The commander of NATO and US forces in Europe has called for yet more armored vehicles and troops to be deployed on the continent to counter what he calls “a resurgent Russia.”

Testifying before a Senate appropriations subcommittee on Tuesday, General Curtis M. Scaparrotti, head of United States European Command (EUCOM) – in charge of all US forces in Europe, as well as NATO’s Supreme Allied Commander – accused Russia of threatening regional and global security.

“Today we face the most dynamic European strategic environment in recent history,” he said in his testimony. “In the east, a resurgent Russia had turned from partner to antagonist as it seeks to undermine the Western-led international order and reassert itself as a global power.”

“Accordingly, we are adjusting our plans, our posture, our readiness to remain relevant to combat the threats we face,” he added. “In short, we are returning to our historic role as a war fighting command.”

Two American combat brigades are permanently stationed in Europe: the 2nd Cavalry Regiment in Germany and the 173rd Airborne in Italy, which make up around 10,000 of the 60,000-strong American troop presence in Europe. Scaparrotti says more troops are needed – specifically more armored and infantry divisions to counter Russia’s western flank, as well “enablers” like engineers, aviation and fire support staff for the European Reassurance Initiative.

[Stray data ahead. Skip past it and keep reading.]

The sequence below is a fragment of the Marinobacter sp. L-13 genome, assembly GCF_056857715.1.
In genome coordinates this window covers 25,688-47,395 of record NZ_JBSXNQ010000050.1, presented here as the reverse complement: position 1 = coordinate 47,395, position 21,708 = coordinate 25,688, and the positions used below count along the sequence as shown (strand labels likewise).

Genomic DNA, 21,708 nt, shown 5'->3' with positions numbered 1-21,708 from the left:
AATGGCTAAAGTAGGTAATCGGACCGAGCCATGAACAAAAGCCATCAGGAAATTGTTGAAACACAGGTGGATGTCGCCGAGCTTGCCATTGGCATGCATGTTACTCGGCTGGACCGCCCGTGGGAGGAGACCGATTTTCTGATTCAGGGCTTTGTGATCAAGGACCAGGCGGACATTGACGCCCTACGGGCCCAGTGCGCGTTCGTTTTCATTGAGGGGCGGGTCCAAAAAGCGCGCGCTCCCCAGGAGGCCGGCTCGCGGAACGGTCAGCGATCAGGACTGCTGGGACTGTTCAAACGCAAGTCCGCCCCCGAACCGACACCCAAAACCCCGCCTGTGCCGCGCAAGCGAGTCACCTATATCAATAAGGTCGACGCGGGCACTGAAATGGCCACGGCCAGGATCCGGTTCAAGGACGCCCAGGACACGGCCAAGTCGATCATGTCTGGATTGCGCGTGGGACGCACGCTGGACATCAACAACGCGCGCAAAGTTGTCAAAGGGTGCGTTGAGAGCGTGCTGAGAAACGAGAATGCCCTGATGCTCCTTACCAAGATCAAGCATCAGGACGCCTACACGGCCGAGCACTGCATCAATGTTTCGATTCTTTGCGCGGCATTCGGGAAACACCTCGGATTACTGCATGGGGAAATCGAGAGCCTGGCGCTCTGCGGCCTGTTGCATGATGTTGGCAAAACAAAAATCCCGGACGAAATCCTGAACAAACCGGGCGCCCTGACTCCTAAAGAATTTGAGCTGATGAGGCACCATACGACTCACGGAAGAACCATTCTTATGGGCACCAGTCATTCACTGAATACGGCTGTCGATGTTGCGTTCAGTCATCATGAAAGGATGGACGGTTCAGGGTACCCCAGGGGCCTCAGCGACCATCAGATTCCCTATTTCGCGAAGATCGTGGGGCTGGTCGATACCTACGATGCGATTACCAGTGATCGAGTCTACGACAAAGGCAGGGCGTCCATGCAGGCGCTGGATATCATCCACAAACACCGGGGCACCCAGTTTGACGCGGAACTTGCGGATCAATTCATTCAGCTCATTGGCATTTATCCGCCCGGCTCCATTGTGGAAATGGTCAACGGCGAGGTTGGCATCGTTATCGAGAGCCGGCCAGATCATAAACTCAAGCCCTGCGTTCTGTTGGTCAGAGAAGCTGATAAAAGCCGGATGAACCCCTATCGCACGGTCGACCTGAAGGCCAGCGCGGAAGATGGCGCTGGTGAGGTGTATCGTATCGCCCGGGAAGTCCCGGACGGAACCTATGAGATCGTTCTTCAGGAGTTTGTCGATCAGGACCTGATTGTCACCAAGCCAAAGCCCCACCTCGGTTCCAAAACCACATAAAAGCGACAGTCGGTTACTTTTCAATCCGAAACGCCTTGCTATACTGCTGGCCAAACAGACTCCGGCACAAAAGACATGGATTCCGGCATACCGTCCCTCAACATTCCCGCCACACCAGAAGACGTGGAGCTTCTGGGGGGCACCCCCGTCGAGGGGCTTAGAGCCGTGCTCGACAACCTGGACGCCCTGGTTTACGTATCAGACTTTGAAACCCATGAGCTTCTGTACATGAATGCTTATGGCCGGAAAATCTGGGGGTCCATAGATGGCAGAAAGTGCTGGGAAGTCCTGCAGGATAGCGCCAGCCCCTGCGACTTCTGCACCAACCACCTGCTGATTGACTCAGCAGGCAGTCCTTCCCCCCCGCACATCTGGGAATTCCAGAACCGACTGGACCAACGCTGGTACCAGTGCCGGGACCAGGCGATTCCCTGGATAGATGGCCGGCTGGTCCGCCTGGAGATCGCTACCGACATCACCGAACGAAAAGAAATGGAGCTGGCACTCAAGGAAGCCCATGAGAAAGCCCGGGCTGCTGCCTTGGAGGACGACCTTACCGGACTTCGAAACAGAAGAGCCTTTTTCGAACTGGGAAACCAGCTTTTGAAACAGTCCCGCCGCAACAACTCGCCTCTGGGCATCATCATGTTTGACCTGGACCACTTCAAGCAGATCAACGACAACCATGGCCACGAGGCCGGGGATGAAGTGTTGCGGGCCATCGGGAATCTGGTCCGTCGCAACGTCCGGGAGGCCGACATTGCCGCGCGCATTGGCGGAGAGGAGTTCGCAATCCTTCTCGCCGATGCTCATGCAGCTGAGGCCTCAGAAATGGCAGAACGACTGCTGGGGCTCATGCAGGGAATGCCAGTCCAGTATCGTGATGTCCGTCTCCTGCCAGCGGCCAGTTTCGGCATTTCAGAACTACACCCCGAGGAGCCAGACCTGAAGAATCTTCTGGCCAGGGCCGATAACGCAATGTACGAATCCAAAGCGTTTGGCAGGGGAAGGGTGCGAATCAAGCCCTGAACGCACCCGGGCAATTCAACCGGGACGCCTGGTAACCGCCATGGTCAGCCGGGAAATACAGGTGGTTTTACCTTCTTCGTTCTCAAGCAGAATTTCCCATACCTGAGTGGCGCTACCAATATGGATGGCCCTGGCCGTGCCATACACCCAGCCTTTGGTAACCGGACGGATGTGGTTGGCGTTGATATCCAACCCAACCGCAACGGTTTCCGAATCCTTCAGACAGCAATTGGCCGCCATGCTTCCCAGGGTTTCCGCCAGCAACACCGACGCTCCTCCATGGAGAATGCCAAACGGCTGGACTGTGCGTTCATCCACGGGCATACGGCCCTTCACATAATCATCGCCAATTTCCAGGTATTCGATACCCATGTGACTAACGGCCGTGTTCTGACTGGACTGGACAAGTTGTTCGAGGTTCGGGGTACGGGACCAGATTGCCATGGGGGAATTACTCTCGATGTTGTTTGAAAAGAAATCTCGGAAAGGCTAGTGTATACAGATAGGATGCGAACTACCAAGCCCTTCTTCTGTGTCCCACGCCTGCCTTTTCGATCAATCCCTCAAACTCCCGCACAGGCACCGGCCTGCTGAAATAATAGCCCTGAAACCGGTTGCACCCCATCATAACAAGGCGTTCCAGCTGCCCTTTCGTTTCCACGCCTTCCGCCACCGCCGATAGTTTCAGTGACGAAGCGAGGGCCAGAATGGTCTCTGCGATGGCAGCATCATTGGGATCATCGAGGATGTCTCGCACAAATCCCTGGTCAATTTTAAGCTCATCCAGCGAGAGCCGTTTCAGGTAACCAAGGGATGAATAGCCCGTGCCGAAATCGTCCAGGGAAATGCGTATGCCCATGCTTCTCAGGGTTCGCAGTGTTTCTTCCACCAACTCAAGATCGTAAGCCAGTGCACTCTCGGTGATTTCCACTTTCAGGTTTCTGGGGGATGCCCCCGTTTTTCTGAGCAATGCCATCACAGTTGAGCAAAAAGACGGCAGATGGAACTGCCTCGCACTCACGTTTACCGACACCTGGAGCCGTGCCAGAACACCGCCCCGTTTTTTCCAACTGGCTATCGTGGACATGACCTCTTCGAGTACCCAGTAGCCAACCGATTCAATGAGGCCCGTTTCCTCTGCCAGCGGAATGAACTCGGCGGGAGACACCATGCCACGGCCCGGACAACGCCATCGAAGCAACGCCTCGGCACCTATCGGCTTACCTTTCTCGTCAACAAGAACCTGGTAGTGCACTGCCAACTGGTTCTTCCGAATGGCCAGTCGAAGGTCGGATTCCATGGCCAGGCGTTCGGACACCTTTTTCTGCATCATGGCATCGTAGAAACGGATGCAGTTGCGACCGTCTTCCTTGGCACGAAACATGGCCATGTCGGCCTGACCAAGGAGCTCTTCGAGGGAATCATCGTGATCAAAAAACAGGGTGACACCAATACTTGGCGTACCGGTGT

“Russia’s posture is not a light force, it’s a heavy force,” he continued.

“In order to have the posture that is both credible and of the right composition, we need more armored forces… to make sure that we do have a force of enough size that enables us to deter Russia.”

“Five or six years ago, we weren’t concerned about being ready [to fight] today,” Scaparrotti added. “That has changed.”

During the Senate hearing, Scaparrotti also called for more funding to improve local capabilities for infrastructure capable of moving and housing troops.

The European Reassurance Initiative was launched in 2014 in the wake of the political crisis in Ukraine and the perceived Russian intervention there, leading to the most vocal members of NATO – Poland and the Baltic states – claiming that they would be Moscow’s next target. This prompted leading members of the alliance to agree on troop deployments. In March, 800 British soldiers began arriving in Estonia, while Germany sent troops and tanks to Lithuania. Earlier in April, 1,350 NATO soldiers arrived in northeastern Poland in line with the planned buildup.

READ MORE: Risk of nuclear weapons use at all-time high since Cold War – UN study

Russia has consistently criticized the NATO buildup on its doorstep, describing it as a threat to regional security.

“We deplore that deployment, for it raises tensions in Europe along the border between NATO and Russia. Russia doesn’t pose any threat to Estonia nor any other NATO member state,” Russian Ambassador to the UK Alexander Yakovenko recently told the Daily Mail.